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In the Absence of Absalon revolves around an unnamed investigator, a set of keys and a townhouse. He is investigating a series of disappearances: of his colleague, Marguerite; of Harold Absalon, the Mayor’s transport advisor, whose disappearance Marguerite had been investigating prior to his own disappearance; of Richard Knox, the owner of the townhouse, who had fallen out with Absalon before disappearing; and of Absalon’s wife Isobel, who is glimpsed, partially undressed, in an upper storey bedroom as the investigator approaches.
Pursued from all sides and seemingly losing his mind, what the investigator discovers, as he enters the house, is both familiar and utterly devastating.
‘Okotie has here further refined not only his comic creation, but also his unique narrative style – the hyper-punctilious – to mesmeric, Zenoesque effect’ —David Rose
‘Nicholas Lezard’s Choice This is literature as insanity, the mind stuck in an endless loop – focused, it would appear, too closely on the job at hand. The detective story as existential crisis took form with Beckett’s Molloy more than 60 years ago; and the concept of the novel as crazed digression was first incarnated in Tristram Shandy, over 250 years ago. Okotie is in very good company – and has also set himself a high bar. He succeeds. Superbly.’ —Nicholas Lezard, The Guardian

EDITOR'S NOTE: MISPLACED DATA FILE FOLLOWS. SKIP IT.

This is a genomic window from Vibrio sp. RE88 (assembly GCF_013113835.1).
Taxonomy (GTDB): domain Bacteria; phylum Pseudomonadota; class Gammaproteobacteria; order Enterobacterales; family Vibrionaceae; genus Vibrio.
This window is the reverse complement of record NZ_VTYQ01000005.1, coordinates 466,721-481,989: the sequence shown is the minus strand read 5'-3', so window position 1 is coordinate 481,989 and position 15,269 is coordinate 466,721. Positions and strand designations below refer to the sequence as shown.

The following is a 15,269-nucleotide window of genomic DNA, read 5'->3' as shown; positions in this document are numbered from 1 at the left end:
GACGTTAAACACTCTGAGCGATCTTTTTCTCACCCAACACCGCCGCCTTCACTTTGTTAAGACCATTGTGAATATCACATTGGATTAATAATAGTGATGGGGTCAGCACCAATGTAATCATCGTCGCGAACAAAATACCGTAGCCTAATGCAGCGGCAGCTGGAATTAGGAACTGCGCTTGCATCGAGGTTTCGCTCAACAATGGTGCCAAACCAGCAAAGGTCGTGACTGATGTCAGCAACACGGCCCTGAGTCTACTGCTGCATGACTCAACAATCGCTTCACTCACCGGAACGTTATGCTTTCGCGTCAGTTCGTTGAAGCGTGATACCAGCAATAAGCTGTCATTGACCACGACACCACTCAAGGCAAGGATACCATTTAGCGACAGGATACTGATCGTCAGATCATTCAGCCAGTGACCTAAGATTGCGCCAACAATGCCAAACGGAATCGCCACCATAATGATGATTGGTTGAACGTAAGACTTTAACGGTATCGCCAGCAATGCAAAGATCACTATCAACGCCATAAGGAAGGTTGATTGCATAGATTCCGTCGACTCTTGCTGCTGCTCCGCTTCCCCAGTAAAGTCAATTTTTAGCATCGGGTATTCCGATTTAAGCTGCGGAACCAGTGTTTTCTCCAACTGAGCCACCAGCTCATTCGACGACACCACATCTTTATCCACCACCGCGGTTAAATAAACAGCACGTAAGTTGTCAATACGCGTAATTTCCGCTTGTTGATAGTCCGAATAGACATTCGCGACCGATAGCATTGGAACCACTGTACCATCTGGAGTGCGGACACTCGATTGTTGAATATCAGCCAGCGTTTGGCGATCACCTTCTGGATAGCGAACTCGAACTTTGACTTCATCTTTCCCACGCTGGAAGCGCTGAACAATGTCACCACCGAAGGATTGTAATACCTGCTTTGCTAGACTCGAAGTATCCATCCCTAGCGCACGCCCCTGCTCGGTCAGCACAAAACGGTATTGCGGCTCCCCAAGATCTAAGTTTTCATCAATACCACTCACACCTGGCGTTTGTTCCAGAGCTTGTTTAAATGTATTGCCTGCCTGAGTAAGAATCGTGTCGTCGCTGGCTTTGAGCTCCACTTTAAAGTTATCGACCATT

‘Okotie’s labyrinthine syntax and meandering thought loops bring to mind the works of David Foster Wallace and Nicholson Baker; but the clearest nod is to Samuel Beckett’s Watt. Delightfully eccentric … brilliantly funny.’ —Houman Barekat, The Spectator
‘With its intentionally excessive descriptiveness, the book reads like a Private Eye satire of some ludicrously punctilious hack determined to recount every minute detail of a mundane scenario, and far from being tedious, it is very funny.’ —Josh Loeb, Hackney Citizen
‘Which is all to say Simon Okotie’s novel Whatever Happened To Harold Absalon? is a brilliant example of the database novel (not that the author would necessarily refer to it as such). It’s an interrogation of how we tell (and, more to the point, read) stories at all in a world of infinite choices, and it is richly comic as well as creepy, compelling, and smart.’ —Steve Himmer, Necessary Fiction
‘The plot is slight; what makes this novel remarkable is its style. Marguerite is comically meticulous, unable to proceed without parsing the minutiae of the case or his own language: “no-one had the upper hand, that meant, by logical extension, no-one had the lower hand either”. He is rather like Wittgenstein reincarnated as a pedantic private dick.
The result is slow-paced but feels charming and fresh; indeed, the only recent comparable fiction would be Will Self’s Booker-shortlisted Umbrella, which also features a prolonged, digressive sequence set on a London bus. Simon Okotie’s book will receive less attention, but it is equally audacious, and in its own, low-key way, just as compelling.’ —David Evans, Financial Times
‘There is a danger that Okotie will not reach the readers he deserves, and that those who do pick up the book, attracted magpie-ishly by its McCall-Smithesque blurb and brightly coloured cover, will be left feeling baffled and annoyed. There will be others, however, who will see the ambition, originality, thoughtfulness and, crucially, the humanity in Simon Okotie’s writing, and in Absalon the making of a modern classic.’ —Adam Biles, 3:AM Magazine
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